It would be another eight years before I put his advice into action. I was unemployed, creating digital composites in Photoshop, learning hand lettering and cursive, drawing Hanya masks with hopes of being a tattoo artist. Before getting fired from my shipping job, I was teaching myself a bit of HTML, CSS, and JavaScript with online classes. I even finished an SQL class. But it wasn't until I landed a part-time gig with my current employer that I put my nose down and decided what I wanted to do. Only time will tell if it was the right decision.

Learning How To Learn

It is one thing to be inspired. Learning how to educate yourself is part of the process of learning any new skill. Whether it's design or wet-on-wet, you have to be willing to do two things: take responsibility, and ask good questions. I've got a bit of a hard head. Something that a normal person can master in an hour takes me 3 hours. But learning how to learn is something most adults fail to master by their thirties, and I was no exception.

I had been out of college for 10 years, but I let my mom pay for a data analysis boot camp at UT Austin's McComb's School of Business. It was the best learning how to learn experience I have had to date. With tight deadlines, seemingly impossible challenges, and progressively more difficult requirements, I found the pre-learning I had been doing on my own benefitted me immensely. I had spent three months pre-gaming for the boot camp. It cost $11,000, plus my mom bought me a Macbook Air. Failure was not an option. I was determined to go into it with some idea of what I was doing, knowing that it would reduce the risk of me having to quit. People who relied on our instructors to provide all the answers dropped like flies. Those with at least a month or two of prior experience came out on top. I got out with a B+. I messed up a couple homework assignments. I admit I was pretty tired. I was working day and night shifts as an electric scooter runner and managing a household.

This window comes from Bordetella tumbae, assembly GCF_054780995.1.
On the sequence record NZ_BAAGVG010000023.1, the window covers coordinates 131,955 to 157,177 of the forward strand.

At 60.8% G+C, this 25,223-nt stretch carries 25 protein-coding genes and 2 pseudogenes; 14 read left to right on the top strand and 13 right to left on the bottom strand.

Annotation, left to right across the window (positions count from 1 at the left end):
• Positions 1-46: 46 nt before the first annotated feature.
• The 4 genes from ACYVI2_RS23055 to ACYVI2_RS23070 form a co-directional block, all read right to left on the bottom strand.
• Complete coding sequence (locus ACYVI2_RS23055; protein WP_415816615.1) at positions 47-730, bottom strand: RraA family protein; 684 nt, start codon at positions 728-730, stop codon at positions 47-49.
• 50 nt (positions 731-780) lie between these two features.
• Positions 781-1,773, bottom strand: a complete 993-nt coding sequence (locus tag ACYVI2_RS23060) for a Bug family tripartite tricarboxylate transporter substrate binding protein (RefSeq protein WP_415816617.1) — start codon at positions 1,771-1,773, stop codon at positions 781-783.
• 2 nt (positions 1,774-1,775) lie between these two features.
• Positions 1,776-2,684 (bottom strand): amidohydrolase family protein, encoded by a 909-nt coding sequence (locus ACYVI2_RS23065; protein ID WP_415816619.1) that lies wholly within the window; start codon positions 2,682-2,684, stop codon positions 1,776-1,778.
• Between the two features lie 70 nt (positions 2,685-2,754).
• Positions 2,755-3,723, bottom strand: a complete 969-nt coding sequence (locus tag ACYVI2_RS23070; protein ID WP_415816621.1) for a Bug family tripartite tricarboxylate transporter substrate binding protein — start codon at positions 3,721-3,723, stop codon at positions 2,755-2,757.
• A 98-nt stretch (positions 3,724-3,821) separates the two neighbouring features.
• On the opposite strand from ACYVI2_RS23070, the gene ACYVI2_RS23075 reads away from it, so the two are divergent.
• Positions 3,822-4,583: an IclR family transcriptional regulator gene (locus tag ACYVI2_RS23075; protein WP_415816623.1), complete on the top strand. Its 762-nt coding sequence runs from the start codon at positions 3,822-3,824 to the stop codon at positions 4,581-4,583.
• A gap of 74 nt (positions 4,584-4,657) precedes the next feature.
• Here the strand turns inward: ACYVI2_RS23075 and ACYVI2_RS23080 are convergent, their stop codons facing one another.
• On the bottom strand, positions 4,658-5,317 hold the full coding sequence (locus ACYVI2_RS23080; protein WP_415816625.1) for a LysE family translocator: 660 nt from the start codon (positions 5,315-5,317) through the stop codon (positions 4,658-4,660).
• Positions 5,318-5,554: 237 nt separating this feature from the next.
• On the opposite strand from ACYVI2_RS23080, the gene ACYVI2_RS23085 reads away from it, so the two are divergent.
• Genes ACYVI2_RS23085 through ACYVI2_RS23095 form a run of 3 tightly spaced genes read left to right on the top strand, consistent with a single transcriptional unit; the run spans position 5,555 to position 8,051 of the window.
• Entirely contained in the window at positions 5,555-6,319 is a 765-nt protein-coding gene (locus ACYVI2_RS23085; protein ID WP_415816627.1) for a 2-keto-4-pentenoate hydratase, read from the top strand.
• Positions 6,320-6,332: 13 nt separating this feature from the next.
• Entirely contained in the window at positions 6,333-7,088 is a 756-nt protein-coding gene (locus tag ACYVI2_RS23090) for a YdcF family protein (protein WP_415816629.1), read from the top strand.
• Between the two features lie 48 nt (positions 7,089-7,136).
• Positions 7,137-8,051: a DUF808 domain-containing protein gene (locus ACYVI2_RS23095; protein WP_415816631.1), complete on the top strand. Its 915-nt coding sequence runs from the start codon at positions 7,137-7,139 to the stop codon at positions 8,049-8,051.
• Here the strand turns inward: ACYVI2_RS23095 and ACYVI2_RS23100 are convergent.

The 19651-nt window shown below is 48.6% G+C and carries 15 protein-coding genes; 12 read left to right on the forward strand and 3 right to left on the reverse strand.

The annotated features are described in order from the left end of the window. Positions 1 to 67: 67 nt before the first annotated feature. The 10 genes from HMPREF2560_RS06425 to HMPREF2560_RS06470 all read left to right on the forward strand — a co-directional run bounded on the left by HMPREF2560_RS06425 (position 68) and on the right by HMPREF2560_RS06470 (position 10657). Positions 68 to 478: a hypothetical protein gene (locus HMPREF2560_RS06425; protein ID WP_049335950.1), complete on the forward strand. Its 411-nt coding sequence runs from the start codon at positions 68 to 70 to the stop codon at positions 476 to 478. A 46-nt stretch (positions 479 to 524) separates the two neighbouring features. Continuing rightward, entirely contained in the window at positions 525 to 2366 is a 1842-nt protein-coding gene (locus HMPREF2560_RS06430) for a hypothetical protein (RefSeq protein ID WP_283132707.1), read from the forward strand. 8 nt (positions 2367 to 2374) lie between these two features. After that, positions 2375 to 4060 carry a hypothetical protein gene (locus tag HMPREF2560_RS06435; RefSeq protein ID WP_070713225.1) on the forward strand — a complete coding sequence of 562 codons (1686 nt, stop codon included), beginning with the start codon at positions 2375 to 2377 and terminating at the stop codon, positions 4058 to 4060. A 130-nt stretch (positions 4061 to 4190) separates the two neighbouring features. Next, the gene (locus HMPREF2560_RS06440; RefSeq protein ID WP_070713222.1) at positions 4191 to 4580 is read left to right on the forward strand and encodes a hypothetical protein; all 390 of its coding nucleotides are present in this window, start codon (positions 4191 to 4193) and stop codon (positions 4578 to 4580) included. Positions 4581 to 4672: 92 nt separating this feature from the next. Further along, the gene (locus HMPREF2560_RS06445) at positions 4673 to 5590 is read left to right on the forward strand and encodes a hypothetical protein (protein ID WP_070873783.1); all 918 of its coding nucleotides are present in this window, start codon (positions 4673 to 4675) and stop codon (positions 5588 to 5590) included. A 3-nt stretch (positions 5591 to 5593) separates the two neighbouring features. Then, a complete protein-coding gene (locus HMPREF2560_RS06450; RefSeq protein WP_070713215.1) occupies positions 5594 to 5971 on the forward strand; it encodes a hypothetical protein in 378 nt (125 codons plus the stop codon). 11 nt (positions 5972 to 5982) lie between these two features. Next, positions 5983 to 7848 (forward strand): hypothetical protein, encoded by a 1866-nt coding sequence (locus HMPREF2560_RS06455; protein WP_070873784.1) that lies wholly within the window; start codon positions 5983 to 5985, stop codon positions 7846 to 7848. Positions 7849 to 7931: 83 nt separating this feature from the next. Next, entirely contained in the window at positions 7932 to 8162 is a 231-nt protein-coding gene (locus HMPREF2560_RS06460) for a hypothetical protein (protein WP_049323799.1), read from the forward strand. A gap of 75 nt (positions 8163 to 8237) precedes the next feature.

The last day of the boot camp, my groupmates and I after presenting our MLB project.

More than learning programming languages (just like painting in wet-on-wet, anyone can pick up a programming language), we learned how to ask good questions when we needed answers. We learned to parse error logs, read tracebacks, troubleshoot and debug, and make the 20% of the knowledge we did have do 80% of our work.

The boot camp experience fast tracked me through a support job, and after a year and six months, I got promoted to Site Reliability Engineering. In this position, I'm facing some of the same challenges as I did in the boot camp. I'm expected to do my fair share of learning, and to do my own research before I ask questions to make sure I'm using all of my resources. I'm still doing outside learning in API writing and the Google Cloud Platform.

"We Learn By Doing"

What I gained from eight months of unemployment art and self-taught web development is exactly what my teachers have been trying to tell me for two-and-a-half decades: that we as individuals are in charge of our own education, that things should be done the right way the first time, and that punishing myself for lack of perfection is pointless.

I don't have control over the economy, or climate change (not all alone), and financially, I'm twisting in the wind. What I do have control over is how much I'm willing to learn, and now I am always learning. Learning how to learn, practicing techniques and learning by doing, and failing at those attempts, teaches you how to find your own answers and solve problems with very little guidance. Learning how to ask questions to make the best use of time is also a skill I use every day.

Unbeknownst to Bob Ross, who was using traditional methods taught at the U.S.O classes to paint his gold pans, there was a better way to quickly create a masterpiece. Though the wet-on-wet technique leveraged a small array of tools and gestures, Ross' previous experience with traditional methods fast-tracked him through color theory, mixing paint, light play and composition. It was not long before Ross was making a name for himself, and using what he had learned to foster a legacy of self-reliance and artistic excitement.

You can read more about Bob Ross and talent as a pursued interest in my next piece, Practice Makes Permanent 2.

(uncredited in the text for their quotes: Carol Welch and Hope Phillips. Unending thanks, as always, to Marcus Goodyear, Ken Burchenal, and Mark Allen--and apologies to everyone for anything I said or did when I was a brat.)

self help

About the Creator

Ashley McGee

Austin, TX | GrimDark, Fantasy, Horror, Western, and nonfiction | Amazon affiliate and Vocal Ambassador | Tips and hearts appreciated! | Want to see more from me? Consider dropping me a pledge! | RIP Jason David Frank!